A slippery topic: oil, olio, huile, Öl

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Jun 2, 2003
I haven't been keeping up on what type oil or fat is currently the least unhealthy. Here's what I think I know: - Saturated fat is bad, partially hydrogenated fat is worst - Should we choose mono or polyunsaturated oil? It seems the consensus changes every few years. Where do we currently stand? - We need Omega-6, but we get more than enough of it in our average diet. - We also need Omega-3, because our body can't make it. Omega-3 is in short supply through the average diet. Mercury-free fish oil caps are probably the safest choice. - Some oils, like flax seed oil, are more prone to stimulate bad eicosanoid production. I remember flax seed oil was once shunned, but now it's suddenly good -- unless you are the owner of an older prostate gland. [Razz] I'm not using much fat at all anyway. I've been using cold-pressed virgin olive oil and safflower oil. Sometimes I use walnut oil. When baking, I stick with butter, because I find any other fat objectionable in baked goods. Who can catch me up?
I don't mind turning this topic into an etymology lesson. The Spanish word for olive is "aceituna," which is a word that has its root in the Arabic word for "olive." Blame the moors and their influence on the Spaniards. In Portuguese, the word for olive is also azeitona, but they use "óleo" for oil. The connection between olive trees, their fruit and oil is obviously clear. Romance languages have frequently borrowed words from not only other Indo-European languages, but also from Arabic. For example, admiral, alcohol, algebra, camel, carat, cotton, influenza, lemon, monsoon, orange, Scirocco, sugar, typhoon and zero, to just name a few, are all words that are derived from Arab words.
At 52 I'm probably one of the luckiest guys around. Eat embarasing amounts of bacon, butter saturated baked potato, biscuits dripping with butter, and on and on. two weeks ago had blood work done by excellent cardiologist and am within two points of perfect "good: fat level and about five points over average excellent "bad" fat level! Only past heart problems related to nicotene (off smokes since last Thanksgiving" and stress (still gotta make a living, oh well). Bob
I think the myth is very slowly dieing about fat intake and instant death. [Smile] Studies are showing simple carb intake and the body's ability to make enough of it's own nasty compounds may finish you off more rapidly than a teaspoon of tropical oil. This is not a prescription to eat "embarasing (sic) amounts of bacon" - just to say fat paranoia should not rule your life. Mori - sounds about right. I think the new info might be: Use the correct oil for the circumstance, don't chug palm oil or deep fry in flax oil and the freshness of certain oils might effect you more than the double bond count between oils. I love your grasp of languages. Good stuff - believe or not I'm so used to thinking food things in Italian I had forgotten the Spanish word for the olive itself!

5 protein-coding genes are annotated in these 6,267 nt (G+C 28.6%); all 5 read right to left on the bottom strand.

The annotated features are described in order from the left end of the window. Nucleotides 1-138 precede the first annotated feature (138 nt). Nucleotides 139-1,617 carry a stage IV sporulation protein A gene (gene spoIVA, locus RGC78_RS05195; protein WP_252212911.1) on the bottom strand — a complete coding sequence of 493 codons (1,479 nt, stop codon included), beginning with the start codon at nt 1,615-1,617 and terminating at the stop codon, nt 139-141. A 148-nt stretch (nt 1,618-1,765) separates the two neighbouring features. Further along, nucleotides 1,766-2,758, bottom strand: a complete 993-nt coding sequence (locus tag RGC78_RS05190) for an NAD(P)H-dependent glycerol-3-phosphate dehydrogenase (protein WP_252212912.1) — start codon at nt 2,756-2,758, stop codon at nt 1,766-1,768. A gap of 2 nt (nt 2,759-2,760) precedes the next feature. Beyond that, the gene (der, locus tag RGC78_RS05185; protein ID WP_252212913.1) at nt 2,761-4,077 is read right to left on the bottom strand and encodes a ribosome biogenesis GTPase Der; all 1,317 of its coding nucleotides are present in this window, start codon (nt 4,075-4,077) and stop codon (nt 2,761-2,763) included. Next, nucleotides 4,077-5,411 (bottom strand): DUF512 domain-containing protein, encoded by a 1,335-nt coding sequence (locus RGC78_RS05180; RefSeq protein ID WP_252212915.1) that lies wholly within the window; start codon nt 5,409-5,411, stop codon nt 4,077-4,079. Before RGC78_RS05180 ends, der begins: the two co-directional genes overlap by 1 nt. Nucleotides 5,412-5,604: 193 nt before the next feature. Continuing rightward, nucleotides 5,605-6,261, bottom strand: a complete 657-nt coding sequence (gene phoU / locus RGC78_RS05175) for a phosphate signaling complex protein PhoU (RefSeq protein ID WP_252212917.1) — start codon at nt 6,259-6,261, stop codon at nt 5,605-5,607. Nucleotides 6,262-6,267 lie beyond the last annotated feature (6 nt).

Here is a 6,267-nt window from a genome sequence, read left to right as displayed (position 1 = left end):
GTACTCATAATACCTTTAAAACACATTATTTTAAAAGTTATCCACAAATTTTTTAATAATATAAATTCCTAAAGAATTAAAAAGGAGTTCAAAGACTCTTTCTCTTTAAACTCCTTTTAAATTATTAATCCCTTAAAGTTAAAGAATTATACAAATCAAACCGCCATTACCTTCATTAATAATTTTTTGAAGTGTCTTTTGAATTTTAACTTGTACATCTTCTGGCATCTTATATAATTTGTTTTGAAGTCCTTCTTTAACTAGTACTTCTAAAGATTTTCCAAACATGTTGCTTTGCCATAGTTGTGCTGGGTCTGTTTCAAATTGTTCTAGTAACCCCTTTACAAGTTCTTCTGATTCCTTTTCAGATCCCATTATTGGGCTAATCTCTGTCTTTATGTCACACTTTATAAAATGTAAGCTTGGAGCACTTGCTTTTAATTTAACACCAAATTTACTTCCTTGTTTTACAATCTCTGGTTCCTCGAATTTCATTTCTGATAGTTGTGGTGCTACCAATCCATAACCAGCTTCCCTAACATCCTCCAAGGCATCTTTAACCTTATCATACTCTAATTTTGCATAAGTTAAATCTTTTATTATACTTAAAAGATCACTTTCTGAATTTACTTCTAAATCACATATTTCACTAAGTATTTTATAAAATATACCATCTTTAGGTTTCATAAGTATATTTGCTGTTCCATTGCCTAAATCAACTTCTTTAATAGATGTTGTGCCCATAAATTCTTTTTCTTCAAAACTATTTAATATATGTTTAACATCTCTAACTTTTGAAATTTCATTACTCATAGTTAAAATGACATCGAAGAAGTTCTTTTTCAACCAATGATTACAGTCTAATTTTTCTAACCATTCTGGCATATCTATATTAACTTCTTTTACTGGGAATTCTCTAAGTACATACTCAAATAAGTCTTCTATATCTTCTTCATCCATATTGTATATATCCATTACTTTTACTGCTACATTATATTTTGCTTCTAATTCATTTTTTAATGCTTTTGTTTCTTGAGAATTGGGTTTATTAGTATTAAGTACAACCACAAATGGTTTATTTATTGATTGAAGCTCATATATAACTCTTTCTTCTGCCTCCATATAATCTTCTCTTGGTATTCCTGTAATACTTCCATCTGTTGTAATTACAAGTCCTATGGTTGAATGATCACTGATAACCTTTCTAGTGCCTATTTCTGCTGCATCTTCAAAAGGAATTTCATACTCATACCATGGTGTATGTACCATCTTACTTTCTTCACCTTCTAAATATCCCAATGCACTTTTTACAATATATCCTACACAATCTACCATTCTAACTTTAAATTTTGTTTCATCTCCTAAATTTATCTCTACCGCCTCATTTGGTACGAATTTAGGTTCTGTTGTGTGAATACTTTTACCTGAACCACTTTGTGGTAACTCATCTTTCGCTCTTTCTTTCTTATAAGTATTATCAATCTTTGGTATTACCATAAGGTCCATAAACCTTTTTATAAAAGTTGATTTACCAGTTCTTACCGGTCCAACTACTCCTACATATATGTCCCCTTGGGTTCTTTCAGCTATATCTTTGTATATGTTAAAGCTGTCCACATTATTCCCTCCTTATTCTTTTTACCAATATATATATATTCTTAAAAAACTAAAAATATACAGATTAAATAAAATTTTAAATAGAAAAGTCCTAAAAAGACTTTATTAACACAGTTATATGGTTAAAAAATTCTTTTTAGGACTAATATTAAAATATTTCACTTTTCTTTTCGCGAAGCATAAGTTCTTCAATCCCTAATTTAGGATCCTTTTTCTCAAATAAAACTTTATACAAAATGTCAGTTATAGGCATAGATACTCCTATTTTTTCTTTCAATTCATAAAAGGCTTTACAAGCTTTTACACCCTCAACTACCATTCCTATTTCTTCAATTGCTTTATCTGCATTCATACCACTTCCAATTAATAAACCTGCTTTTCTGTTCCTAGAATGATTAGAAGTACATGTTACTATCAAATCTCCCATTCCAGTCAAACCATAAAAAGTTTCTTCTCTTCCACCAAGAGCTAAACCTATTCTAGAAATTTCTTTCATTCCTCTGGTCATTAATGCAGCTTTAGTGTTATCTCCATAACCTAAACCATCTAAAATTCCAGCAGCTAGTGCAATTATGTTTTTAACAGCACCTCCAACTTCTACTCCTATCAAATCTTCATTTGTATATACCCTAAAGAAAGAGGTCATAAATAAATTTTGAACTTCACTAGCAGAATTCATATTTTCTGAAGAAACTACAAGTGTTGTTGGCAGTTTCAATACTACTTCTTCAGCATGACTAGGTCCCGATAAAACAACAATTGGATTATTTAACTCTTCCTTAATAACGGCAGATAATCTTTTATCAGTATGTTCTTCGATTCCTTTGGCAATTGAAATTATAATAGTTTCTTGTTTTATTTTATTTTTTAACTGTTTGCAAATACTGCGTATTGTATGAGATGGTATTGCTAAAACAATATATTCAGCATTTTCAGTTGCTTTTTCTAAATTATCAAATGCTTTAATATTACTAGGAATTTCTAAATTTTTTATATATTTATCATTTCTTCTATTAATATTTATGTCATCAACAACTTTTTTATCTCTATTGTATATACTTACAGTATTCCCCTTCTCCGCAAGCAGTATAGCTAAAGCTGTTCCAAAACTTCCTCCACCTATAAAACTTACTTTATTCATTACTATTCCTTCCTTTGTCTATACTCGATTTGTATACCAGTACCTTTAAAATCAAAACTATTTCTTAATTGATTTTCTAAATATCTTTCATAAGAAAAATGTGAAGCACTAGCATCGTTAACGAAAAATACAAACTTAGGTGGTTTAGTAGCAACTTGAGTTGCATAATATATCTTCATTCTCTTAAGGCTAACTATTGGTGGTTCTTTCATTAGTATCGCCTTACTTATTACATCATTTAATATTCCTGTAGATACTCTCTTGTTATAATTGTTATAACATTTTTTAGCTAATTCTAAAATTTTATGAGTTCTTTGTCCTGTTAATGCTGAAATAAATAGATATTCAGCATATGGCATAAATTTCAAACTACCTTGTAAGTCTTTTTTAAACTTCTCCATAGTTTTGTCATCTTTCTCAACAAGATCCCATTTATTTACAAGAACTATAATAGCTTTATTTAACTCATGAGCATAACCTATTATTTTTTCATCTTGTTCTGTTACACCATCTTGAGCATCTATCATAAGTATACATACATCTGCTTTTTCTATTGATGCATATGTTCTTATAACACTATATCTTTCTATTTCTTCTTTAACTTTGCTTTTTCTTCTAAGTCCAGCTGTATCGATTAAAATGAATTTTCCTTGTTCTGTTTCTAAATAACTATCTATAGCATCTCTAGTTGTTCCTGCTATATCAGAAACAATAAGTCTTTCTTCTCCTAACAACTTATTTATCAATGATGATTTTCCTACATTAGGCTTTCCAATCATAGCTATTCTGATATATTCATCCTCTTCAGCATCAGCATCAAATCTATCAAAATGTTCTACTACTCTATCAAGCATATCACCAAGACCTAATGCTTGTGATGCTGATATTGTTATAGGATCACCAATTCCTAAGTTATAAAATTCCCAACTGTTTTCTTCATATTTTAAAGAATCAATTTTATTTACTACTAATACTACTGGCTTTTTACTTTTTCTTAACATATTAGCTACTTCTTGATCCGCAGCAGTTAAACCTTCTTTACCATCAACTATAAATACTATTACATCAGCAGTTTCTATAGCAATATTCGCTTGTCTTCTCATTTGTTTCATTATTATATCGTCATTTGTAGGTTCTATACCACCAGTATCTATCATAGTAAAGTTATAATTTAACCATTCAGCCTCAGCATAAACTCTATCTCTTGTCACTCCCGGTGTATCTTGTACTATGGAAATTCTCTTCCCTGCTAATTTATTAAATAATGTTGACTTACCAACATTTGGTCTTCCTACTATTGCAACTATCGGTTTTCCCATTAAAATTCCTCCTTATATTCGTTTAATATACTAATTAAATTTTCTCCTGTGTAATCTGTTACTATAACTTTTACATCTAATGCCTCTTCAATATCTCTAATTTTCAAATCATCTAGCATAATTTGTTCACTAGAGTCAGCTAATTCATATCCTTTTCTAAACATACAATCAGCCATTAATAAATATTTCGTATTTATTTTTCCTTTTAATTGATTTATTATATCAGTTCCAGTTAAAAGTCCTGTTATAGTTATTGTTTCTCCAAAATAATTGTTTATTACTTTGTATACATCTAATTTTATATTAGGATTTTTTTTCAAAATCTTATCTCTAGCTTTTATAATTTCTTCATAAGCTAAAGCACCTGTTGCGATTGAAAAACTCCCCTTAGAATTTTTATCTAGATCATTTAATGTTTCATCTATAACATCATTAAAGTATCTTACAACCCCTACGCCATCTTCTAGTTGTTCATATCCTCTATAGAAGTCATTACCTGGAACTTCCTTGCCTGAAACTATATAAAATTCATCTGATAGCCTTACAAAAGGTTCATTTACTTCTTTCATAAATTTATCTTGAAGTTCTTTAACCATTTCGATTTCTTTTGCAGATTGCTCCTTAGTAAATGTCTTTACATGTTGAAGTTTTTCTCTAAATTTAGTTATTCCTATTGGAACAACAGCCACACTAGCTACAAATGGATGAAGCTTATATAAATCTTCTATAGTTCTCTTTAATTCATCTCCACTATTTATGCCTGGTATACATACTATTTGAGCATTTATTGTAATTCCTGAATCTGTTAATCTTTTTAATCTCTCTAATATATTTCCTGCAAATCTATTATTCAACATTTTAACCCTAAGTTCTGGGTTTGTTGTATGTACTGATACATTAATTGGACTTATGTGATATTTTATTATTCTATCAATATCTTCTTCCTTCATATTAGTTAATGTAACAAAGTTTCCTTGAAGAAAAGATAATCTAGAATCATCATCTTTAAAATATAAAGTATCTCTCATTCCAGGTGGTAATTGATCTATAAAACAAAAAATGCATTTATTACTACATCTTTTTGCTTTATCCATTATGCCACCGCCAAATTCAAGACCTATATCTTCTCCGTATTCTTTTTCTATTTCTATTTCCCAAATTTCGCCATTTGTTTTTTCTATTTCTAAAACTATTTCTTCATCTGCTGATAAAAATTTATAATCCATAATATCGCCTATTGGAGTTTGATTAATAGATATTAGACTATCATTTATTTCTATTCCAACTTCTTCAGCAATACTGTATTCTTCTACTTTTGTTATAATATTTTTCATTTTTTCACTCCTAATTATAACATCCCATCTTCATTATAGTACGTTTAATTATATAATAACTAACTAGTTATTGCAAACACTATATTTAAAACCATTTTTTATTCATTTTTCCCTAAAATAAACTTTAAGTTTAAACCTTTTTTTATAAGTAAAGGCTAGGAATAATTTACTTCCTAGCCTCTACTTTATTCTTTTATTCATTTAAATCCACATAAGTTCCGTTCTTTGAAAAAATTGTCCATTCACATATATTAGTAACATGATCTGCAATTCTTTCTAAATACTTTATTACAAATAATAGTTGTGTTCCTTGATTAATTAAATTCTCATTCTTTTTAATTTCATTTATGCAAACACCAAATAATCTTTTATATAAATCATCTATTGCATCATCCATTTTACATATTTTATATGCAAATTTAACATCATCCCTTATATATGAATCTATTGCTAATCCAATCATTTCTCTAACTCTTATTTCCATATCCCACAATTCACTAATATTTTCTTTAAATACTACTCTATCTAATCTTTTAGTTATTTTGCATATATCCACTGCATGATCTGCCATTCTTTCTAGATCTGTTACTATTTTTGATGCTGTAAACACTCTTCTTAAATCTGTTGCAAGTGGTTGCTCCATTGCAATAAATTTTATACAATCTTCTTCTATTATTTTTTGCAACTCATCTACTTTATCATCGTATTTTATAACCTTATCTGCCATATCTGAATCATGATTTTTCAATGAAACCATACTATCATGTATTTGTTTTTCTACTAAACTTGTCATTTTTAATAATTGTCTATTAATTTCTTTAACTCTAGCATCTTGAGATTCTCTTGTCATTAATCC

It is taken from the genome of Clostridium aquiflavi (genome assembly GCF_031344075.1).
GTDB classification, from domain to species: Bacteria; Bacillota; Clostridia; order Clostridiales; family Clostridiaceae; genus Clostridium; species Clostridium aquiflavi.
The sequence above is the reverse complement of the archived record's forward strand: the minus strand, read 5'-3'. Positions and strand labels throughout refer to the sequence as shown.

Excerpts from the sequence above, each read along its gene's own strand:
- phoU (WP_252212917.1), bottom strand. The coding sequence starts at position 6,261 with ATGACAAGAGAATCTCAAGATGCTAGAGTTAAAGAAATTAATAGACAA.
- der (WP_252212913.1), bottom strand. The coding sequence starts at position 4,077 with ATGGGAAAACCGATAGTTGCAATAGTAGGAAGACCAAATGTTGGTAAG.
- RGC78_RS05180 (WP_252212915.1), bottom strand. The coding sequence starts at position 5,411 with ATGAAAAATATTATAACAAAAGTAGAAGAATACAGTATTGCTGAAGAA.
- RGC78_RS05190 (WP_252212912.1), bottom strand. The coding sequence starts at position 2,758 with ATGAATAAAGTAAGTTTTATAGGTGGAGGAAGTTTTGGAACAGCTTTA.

One of the most healthy oils out there is Rice Bran Oil which has high oxidation stability factor as well as lowering 40% more cholestrol than Olive oil due to it being orazynol rich.
Increasingly poly oils are coming under the spotlight as ptoentially causing issues. Pork fat is the better of a lot of the animal fats. Hydrogenated is bad.
I'll have to see where I can find rice bran oil. I suppose it has a neutral flavor? Mmmm, pork! [Smile]
If you use olive oil for most cooking, it's probably the healthiest alternative for most people that is readily available in the local US grocery store. Some of the alternatives might be healthier in certain ways, but you might have to hunt in weird places to find them and then pay through the nose. For example, grapeseed oil has been labeled as an extremely healthy oil, but the only ready source I know of is Watkins mail or Internet order. By the same token, some upmarket grocery stores here carry walnut and other nut/seed oils, but they cost $$$. With nut oils, you must also worry about the food allergy issue that increasing numbers of people "seem" to have. [Roll Eyes] (Excuse my cynical Graemlin, but on that issue I have a certain amount of skepticism.) Rice bran oil? On my next trip to the Asian grocery that is 80 miles away in Virginia Beach I might have to look for it, but you see the issue I refer to. Olive oil isn't suitable for everything, especially baking most foods or deep frying, but it's a good all-purpose oil. Watch using extra virgin for frying, Moribundman, as it smokes and burns much easier than normal grades. Save the extra virgin for salads.
I love your grasp of languages.
I wish I were a better typist. [Wink]
Watch using extra virgin for frying, Moribundman, as it smokes and burns much easier than normal grades. Save the extra virgin for salads.
For at least the the past decade I have used safflower oil for frying. I can't stand the taste of olive oil on fried stuff. I also don't cremate my food. I use very little oil anyway. Maybe 1/2 a teaspoon for a medium size pan.
Moribundman, Check out www.ricela.com for more info on Rice Bran Oil and how it compares to other, been using it for the last 8 years, its totally odorless and has no after taste so it lends itself nicely to any kind of cooking, safflower oil is very popular here but personally never could stand the taste of it.
I find safflower to be comparatively neutral. Usually only highly refined oils can be totally neutral. If rice bran oil is more neutral that safflower oil, great. I'll go hunting for it this weekend!
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